2. Thanks for the comment Christopher! I completely agree with you, and I'm tired of people refusing to compare the civil rights movement for homosexuals to the other civil rights movements in the country. Inequality is inequality! The bigots against each movement use the exact same prejudice phrases about "children" or slipper slope arguments to deprive people of rights. Glad to see there are other reasonable people out there!

  3. I was all excited about having found a new blog that supports marriage equality and isn't afraid to mock religions for being as ridiculous as they are, but then you went and disappointed me with this post. Despite all the media hype over the various studies claiming to have found extremely preliminary evidence that sexual orientation *might* be *partially* genetically influenced, no one has actually proven that people are born gay, bi, or straight, or even born with the slightest predisposition toward one or the other. And there are certainly some people who feel that they've chosen to be gay, bi, or straight. (See for many examples.)

    There's no reason to be afraid of acknowledging that. Pretty much everyone agrees that all people have the ability choose to change their religions, but that doesn't give Catholics the right to ban states or countries from recognizing the marriages of Protestants, or vice versa. Religious practices cannot be banned on the basis of religion being a choice, but only on the basis of being shown to substantially harm people.

    Also, the legal definition of an "immutable characteristic" uses such a broad interpretation of "immutable" that same-sex couples qualify for it just on the basis of the fact that gender is immutable, no matter whether they chose to be gay or not. For example, when the California Supreme Court became the first state in the nation to overturn a ban on interracial marriage, it ruled that being an interracial couple was an immutable characteristic because even though interracial couples technically could choose to break up and go try to find spouses of their own race, the members of the couple were born with different races, and it is unreasonable and racially discriminatory to ask loving couples to break up with each other because of their races. The fact that no "interracialsexual gene" had been discovered was irrelevant. In exactly the same way, the same court overturned the ban on same-sex marriage on the grounds that even though same-sex couples technically could choose to break up and go try to find spouses of the opposite sex, the members of the couple were born with the same sex, and it is unreasonable and gender-discriminatory to ask loving couples to break up with each other because of their genders. The fact that no "gay gene" has been discovered is absolutely irrelevant - and when people in they gay rights movement falsely claim that science has proven that people are born gay, this pretense just fosters the false and harmful impression that we concede that we *only* deserve rights if we *can* prove we were born gay.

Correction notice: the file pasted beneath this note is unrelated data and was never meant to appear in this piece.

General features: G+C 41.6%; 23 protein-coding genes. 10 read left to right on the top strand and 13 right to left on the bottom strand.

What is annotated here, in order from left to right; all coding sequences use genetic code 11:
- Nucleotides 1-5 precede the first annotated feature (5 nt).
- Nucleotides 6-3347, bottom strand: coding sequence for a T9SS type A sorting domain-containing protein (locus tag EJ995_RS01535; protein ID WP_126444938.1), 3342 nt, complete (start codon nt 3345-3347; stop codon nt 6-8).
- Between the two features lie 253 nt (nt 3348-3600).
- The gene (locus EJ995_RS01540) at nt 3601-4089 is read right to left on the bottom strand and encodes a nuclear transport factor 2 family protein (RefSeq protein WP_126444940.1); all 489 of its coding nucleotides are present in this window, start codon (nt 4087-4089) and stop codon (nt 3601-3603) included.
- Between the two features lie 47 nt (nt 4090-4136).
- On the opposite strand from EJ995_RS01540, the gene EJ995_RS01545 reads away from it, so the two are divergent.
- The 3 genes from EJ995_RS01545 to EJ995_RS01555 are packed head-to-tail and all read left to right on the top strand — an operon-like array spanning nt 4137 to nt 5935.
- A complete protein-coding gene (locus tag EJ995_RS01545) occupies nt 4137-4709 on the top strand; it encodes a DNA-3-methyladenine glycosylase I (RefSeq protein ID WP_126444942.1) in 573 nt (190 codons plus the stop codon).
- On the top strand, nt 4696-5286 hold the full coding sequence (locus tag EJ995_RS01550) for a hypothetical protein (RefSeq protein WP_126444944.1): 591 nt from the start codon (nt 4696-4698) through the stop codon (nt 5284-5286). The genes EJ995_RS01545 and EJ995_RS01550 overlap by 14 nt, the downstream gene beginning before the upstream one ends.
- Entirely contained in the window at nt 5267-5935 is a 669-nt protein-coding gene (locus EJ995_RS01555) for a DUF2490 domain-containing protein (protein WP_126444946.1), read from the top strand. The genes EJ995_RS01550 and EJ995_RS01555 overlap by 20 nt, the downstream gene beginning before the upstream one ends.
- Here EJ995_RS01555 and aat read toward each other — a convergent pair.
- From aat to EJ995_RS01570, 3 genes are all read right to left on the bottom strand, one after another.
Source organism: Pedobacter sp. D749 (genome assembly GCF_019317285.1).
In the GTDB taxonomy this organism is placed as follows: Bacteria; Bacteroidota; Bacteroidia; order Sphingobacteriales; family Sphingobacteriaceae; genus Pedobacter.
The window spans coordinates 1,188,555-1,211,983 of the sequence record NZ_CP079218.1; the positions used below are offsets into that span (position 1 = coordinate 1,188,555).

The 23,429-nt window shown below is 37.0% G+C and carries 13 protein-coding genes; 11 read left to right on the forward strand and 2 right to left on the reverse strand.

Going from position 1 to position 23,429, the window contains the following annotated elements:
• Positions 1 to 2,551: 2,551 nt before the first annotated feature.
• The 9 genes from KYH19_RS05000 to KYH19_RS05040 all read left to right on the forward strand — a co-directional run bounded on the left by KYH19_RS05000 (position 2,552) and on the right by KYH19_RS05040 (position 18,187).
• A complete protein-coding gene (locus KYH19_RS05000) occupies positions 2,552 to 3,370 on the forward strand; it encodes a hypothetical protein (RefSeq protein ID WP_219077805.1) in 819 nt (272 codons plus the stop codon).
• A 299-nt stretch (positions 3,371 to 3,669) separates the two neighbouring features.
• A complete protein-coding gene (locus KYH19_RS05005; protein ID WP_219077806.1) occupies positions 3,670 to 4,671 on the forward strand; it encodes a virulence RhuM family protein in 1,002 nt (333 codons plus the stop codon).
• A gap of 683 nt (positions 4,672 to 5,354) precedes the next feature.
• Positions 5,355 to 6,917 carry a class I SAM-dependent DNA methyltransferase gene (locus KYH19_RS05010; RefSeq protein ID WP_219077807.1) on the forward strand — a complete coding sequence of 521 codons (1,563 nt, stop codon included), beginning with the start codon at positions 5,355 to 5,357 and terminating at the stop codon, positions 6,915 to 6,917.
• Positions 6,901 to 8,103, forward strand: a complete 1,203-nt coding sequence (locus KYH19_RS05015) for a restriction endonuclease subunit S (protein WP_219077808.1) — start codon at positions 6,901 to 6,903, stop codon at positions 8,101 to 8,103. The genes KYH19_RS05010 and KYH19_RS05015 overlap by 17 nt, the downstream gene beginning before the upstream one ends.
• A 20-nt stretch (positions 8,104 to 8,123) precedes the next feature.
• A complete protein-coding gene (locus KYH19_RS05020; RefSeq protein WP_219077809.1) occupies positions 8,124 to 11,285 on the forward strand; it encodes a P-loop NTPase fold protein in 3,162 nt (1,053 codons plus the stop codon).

Also, there is still a perectly valid argument for fighting for same-sex marriage before fighting for polygamous marriage: polygamous marriage would require a much more thorough reconsideration of economic beneits laws (e.g., can a person marry an essentially infinite number of people and thereby be owed an essentially ininite amount of spousal benefits from employers or Social Security?) than same-sex marriage does.

  4. You are right that gender isn't immutable, but the flaw in your argument comes from the fact that the conservatives would argue that homosexuals have the same right to marry someone of the opposite sex as heterosexuals. That is why we need to place focus on the fact that homosexuals CANNOT participate in heterosexual marriage.

    You are also right in that its not officially, necessarily proven that homosexuality is a genetic thing. And there are DEFINITELY straight people that choose to participate in acts of homosexuality (I actually have a much more in-depth theory on this that I will go into on a post one day). For this blog's purposes (and in-line with the title of the blog), I am writing from MY view, which is that people are born with a specific levels/type of sexuality and that you cannot discriminate based on that.

    And I ask you this, Anonymous, how can you prove that I am wrong? Remember that little phrase, "innocent until proven guilty." When civil rights are at stake, the government should assume that people are born gay and address the issue accordingly to protect their rights.